Eight firms vie to help create town’s strategic plan
FAIRFIELD — Eight different firms from all over the country — and right here in Fairfield — are vying to create a plan to shape the town’s future.
“I think we’re going to achieve the best of both when we ultimately make a selection,” John Wynne, chairman of the Strategic Plan Committee told the Board of Selectmen recently. He said they will be reviewing each proposal in detail, and conducting evaluations and reference checks to narrow it down to two or three firms to interview.
According to Wynne, they expect the consultant firm to start work in early 2018 and take about a year to complete the work. The town has budgeted $100,000 for the strategic plan. A strategic plan for a town is a report that defines what a town wants to be in the future combining economic drivers, government structure, social issues and initiatives like private-public partnerships and infrastructure improvements.
“The ones we are looking at most intently have all done some sort of strategic planning,” Wynne said.
Selectman Kevin Kiley said he agrees the committee should take a look not just outside the town, but also outside the state. “It is a fresh voice that we should hear,” Kiley said. “Sounds like we’re on a really positive path here.”
So, who are the firms looking to win the town’s business?
The closest is right in the town’s Southport section — Seismic Partners, LLC, which also has offices in Charlotte, N.C., and Los Angeles.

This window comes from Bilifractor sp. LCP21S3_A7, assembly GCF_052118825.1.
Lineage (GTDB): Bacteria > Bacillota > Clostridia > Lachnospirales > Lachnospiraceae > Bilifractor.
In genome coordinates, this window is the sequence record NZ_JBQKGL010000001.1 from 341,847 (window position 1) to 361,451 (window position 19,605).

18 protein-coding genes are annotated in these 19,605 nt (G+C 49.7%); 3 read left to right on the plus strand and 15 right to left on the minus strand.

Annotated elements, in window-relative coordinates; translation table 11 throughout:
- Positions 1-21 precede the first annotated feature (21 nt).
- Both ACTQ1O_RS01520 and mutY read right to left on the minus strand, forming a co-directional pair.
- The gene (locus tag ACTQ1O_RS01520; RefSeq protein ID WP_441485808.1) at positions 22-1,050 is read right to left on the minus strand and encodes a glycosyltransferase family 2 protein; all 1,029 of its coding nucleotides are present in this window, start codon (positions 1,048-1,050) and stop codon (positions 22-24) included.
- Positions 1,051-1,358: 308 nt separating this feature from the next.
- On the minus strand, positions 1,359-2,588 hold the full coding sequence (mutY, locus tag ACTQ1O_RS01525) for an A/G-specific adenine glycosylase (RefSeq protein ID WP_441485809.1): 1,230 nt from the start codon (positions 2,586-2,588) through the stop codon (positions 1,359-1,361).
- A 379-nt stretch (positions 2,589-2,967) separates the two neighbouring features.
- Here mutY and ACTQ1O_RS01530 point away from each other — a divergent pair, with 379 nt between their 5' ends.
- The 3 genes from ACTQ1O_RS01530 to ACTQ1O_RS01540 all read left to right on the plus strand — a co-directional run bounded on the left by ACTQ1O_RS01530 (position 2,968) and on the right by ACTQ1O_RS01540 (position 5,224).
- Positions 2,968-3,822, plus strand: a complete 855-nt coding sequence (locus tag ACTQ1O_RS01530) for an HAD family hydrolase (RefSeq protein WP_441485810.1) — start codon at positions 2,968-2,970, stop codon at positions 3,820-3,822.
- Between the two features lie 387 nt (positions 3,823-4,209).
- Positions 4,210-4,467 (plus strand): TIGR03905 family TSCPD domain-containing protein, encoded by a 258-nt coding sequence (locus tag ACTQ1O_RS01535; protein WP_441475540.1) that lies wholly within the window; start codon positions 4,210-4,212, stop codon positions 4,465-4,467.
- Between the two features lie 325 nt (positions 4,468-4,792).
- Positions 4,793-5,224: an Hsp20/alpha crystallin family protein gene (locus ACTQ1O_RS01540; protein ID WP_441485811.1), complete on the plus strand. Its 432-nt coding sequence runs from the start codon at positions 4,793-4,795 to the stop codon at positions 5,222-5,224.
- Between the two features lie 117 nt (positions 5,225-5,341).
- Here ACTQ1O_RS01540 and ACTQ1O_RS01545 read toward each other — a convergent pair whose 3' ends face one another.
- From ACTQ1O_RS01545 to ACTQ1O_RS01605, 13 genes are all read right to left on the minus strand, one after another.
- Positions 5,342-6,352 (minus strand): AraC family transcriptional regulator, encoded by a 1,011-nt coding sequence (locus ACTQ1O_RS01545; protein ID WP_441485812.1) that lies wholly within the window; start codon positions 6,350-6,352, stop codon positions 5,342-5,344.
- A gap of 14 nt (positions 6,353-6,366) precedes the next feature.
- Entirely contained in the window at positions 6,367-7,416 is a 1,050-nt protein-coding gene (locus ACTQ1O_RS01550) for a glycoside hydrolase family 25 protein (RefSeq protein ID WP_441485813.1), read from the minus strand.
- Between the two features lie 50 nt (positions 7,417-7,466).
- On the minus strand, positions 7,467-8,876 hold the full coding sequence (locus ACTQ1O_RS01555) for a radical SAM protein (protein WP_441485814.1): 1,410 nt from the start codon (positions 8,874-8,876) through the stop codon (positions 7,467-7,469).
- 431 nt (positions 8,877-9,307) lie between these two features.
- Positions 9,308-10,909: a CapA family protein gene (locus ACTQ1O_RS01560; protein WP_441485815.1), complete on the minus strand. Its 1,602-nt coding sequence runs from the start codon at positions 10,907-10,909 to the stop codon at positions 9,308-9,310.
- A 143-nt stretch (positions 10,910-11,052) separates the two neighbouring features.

Bids costs for strategic plan
Connecticut Economic Resource Center $82,500
Future IQ $85,000
Houseal Lavigne Associates $98,500
Kairos Development Group $80,433
Management Partners $72,990
The Novak Consulting Group $72,990
It counts Six Flags, Bank of America, Jackson Hewitt, the Charlotte Observer, Reader’s Digest, and the Charlotte Mecklenburg Library among its clients.
Two others are state firms, BlumShapiro Consulting out of West Hartford and Rocky Hill’s Connecticut Economic Resource Center. BlumShapiro lists the city of Hartford as a past client, while the Resource Center, a non-profit corporation and a public-private partnership, has worked with Fairfield before, helping create an economic development plan for the Economic Development Commission. It also states it has worked with more than two-thirds of the state’s municipalities.
Future IQ, with offices in Minnesota, has done work for more than 300 large and medium-sized cities and counties, across North America and Europe.
Chicago-based Houseal Lavigne Associates states it has worked with over 250 communities, via both the public and private sectors in 16 different states.
One of the eight firms is Kairos Development Group from Philadelphia, with clients that include the Passaic County Workforce Board, and Philadelphia’s North Broad Renaissance.
Two firms are from Cincinnati, OH — Management Partners and the Novak Consulting Group. Both have worked for different Connecticut cities and towns, including Bridgeport and Greenwich.
Wynne said the selection process should be completed by January, with an eye toward providing community engagement, like workshops, in March. “We will work that out with the provider,” he said.